This mix of religious rights, the rights of parents, employment rights and gay rights has dogged governments for more than a decade, cost Scott Morrison dearly in his inability to bring forward religious protection laws and is recognised by Labor as a potent political issue.

Albanese’s reassurance to his colleagues reinforces the ALP argument that religious teachers will be allowed to be hired on the basis of religious belief and that will satisfy the faith-based schools.

But, the faith-based schools are aware of the impact of the detail of the proposal and see a threat to their ability to operate as faith-based schools in the interests of millions of students and parents.

As shadow attorney-general, Julian Leeser, argues: “If the only people that are modelling a life of faith is the religious education teacher then the school is no different to a government school where you have … a special religious education class for a session once a week.”

“This is about schools creating communities of practice. Schools creating teachers that model a life of faith,” he said.

The 30 faith leaders who have reacted strongly to the proposal argue: “The purpose of religious schools is not only to impart intellectual knowledge, but also to instil religious values. In addition to teaching the prescribed curriculum, they provide religious activities that seek to demonstrate to students what a life lived in accordance with the relevant religion looks and feels like in practice.”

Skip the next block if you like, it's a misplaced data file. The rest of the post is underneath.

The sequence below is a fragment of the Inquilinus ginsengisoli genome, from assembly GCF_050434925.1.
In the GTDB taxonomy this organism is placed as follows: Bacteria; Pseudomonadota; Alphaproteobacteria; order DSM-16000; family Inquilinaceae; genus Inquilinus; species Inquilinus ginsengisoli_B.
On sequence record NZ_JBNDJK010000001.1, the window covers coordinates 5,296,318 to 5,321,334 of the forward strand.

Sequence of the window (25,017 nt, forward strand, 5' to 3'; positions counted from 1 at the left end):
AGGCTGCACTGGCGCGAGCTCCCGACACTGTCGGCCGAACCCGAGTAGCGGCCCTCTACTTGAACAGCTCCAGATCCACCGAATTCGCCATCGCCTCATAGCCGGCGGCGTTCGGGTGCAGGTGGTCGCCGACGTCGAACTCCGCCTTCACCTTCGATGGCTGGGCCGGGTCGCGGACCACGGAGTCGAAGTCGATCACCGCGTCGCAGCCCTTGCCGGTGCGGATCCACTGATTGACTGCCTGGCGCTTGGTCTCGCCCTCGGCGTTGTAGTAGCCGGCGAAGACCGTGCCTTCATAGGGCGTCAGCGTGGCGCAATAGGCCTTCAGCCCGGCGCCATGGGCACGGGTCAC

Labor needs to recognise that glossing over significant detail with a general affirmation is not going to pacify the religious leaders who are clearly not going to allow the millions of fee-paying parents to be fobbed off with disingenuous claims to longstanding positions.


Also see my other blogs. Main ones below:

http://dissectleft.blogspot.com (DISSECTING LEFTISM -- daily)

http://antigreen.blogspot.com (GREENIE WATCH)

http://pcwatch.blogspot.com (POLITICAL CORRECTNESS WATCH)

http://edwatch.blogspot.com (EDUCATION WATCH)

http://snorphty.blogspot.com/ (TONGUE-TIED)

http://jonjayray.com/blogall.html More blogs